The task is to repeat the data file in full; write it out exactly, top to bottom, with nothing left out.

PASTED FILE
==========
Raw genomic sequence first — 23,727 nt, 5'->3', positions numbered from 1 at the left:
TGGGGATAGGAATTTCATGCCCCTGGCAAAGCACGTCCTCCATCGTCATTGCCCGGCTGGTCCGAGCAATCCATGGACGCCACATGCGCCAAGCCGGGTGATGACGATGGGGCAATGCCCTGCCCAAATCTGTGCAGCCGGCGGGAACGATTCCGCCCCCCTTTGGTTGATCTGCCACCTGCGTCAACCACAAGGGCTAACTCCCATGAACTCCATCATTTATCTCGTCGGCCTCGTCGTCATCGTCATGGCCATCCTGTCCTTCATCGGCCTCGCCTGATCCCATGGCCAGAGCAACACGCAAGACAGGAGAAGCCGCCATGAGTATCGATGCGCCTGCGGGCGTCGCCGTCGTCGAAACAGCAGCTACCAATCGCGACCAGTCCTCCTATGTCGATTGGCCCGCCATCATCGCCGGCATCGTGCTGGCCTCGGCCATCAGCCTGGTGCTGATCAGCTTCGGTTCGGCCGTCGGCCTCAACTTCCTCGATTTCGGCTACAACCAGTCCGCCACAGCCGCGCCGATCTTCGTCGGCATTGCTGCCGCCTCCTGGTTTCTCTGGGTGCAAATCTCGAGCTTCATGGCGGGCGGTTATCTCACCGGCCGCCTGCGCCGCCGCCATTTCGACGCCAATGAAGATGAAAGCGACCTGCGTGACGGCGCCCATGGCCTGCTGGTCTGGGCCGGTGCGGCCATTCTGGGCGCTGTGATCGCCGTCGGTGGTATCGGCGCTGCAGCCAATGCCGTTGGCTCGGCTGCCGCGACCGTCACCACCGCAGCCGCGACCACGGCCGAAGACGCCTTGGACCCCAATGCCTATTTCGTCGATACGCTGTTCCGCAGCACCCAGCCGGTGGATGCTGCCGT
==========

Raw genomic sequence first — 23,727 nt, 5'->3', positions numbered from 1 at the left:
TGGGGATAGGAATTTCATGCCCCTGGCAAAGCACGTCCTCCATCGTCATTGCCCGGCTGGTCCGAGCAATCCATGGACGCCACATGCGCCAAGCCGGGTGATGACGATGGGGCAATGCCCTGCCCAAATCTGTGCAGCCGGCGGGAACGATTCCGCCCCCCTTTGGTTGATCTGCCACCTGCGTCAACCACAAGGGCTAACTCCCATGAACTCCATCATTTATCTCGTCGGCCTCGTCGTCATCGTCATGGCCATCCTGTCCTTCATCGGCCTCGCCTGATCCCATGGCCAGAGCAACACGCAAGACAGGAGAAGCCGCCATGAGTATCGATGCGCCTGCGGGCGTCGCCGTCGTCGAAACAGCAGCTACCAATCGCGACCAGTCCTCCTATGTCGATTGGCCCGCCATCATCGCCGGCATCGTGCTGGCCTCGGCCATCAGCCTGGTGCTGATCAGCTTCGGTTCGGCCGTCGGCCTCAACTTCCTCGATTTCGGCTACAACCAGTCCGCCACAGCCGCGCCGATCTTCGTCGGCATTGCTGCCGCCTCCTGGTTTCTCTGGGTGCAAATCTCGAGCTTCATGGCGGGCGGTTATCTCACCGGCCGCCTGCGCCGCCGCCATTTCGACGCCAATGAAGATGAAAGCGACCTGCGTGACGGCGCCCATGGCCTGCTGGTCTGGGCCGGTGCGGCCATTCTGGGCGCTGTGATCGCCGTCGGTGGTATCGGCGCTGCAGCCAATGCCGTTGGCTCGGCTGCCGCGACCGTCACCACCGCAGCCGCGACCACGGCCGAAGACGCCTTGGACCCCAATGCCTATTTCGTCGATACGCTGTTCCGCAGCACCCAGCCGGTGGATGCTGCCGT